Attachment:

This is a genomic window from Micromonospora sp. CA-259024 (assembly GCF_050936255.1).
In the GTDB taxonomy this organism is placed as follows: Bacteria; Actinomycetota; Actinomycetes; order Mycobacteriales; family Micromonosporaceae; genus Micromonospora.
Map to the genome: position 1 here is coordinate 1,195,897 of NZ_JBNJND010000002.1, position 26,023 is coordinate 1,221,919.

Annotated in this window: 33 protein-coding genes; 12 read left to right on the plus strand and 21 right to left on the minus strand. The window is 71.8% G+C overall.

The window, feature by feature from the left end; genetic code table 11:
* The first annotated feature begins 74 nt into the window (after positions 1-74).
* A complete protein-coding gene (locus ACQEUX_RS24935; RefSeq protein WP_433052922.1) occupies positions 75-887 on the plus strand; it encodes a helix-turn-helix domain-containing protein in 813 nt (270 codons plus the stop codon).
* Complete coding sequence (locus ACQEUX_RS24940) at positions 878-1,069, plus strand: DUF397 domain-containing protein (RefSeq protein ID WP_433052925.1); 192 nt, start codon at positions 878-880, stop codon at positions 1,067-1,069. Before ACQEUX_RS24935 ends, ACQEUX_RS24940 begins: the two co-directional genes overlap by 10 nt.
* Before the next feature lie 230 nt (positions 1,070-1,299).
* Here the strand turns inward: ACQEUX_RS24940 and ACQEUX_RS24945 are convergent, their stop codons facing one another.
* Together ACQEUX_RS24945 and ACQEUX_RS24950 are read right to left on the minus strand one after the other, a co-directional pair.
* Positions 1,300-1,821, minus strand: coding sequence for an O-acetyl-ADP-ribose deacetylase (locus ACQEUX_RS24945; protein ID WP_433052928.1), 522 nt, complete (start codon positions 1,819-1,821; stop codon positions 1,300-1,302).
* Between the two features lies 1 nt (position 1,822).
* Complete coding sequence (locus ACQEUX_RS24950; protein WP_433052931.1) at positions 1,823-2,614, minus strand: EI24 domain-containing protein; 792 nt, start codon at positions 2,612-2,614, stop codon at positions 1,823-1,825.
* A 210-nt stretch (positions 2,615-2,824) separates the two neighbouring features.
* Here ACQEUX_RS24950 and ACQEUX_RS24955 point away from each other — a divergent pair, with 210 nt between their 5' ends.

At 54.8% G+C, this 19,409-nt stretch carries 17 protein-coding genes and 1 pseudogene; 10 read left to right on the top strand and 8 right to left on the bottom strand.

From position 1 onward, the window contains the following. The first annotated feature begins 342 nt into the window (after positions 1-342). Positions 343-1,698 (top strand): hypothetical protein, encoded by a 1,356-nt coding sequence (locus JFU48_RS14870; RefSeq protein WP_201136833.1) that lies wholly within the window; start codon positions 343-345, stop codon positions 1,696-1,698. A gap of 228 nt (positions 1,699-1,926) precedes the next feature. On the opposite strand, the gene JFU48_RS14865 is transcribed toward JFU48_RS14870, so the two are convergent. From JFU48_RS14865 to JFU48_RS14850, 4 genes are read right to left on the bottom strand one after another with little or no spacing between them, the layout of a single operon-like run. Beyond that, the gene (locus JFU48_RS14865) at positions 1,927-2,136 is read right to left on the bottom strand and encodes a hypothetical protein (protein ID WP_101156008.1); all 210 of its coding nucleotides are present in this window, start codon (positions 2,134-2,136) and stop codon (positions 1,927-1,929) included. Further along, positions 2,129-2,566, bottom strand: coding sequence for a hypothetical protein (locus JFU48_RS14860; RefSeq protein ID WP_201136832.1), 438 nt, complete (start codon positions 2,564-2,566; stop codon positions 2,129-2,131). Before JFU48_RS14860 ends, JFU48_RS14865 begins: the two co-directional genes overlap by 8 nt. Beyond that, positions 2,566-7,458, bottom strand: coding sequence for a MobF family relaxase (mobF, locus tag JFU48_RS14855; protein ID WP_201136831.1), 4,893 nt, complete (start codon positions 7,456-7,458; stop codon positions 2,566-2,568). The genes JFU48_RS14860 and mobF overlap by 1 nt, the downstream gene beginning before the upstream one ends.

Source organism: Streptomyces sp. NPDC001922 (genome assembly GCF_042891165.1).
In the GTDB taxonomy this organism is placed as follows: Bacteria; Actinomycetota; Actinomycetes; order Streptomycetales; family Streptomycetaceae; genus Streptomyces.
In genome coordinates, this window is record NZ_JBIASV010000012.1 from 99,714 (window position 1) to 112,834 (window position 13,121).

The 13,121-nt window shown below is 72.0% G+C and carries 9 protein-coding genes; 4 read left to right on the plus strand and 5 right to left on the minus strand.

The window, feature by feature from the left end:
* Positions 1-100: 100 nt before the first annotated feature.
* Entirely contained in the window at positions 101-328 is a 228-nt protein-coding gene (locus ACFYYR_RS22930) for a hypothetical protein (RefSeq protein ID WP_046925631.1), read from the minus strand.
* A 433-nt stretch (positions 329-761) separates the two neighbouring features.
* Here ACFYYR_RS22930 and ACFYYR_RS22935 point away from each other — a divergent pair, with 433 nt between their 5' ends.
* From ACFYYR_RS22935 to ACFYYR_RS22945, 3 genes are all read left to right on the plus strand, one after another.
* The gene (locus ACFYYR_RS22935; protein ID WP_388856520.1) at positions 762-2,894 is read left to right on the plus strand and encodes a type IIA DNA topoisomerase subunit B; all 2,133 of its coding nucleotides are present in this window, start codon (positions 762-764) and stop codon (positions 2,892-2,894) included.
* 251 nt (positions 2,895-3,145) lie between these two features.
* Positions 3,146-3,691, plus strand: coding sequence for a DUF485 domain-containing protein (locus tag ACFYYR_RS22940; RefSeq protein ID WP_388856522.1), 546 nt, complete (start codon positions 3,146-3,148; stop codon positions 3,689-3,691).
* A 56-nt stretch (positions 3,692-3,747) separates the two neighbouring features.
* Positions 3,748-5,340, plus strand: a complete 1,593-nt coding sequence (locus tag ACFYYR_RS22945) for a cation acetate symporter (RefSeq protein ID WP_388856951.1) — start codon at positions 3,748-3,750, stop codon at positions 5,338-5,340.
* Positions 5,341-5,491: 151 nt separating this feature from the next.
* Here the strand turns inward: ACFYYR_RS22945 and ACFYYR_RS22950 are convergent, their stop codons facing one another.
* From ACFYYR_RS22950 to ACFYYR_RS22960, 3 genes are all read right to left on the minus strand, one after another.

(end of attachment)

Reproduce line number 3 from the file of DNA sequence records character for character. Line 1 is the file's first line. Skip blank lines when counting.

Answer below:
Map to the genome: position 1 here is coordinate 1,195,897 of NZ_JBNJND010000002.1, position 26,023 is coordinate 1,221,919.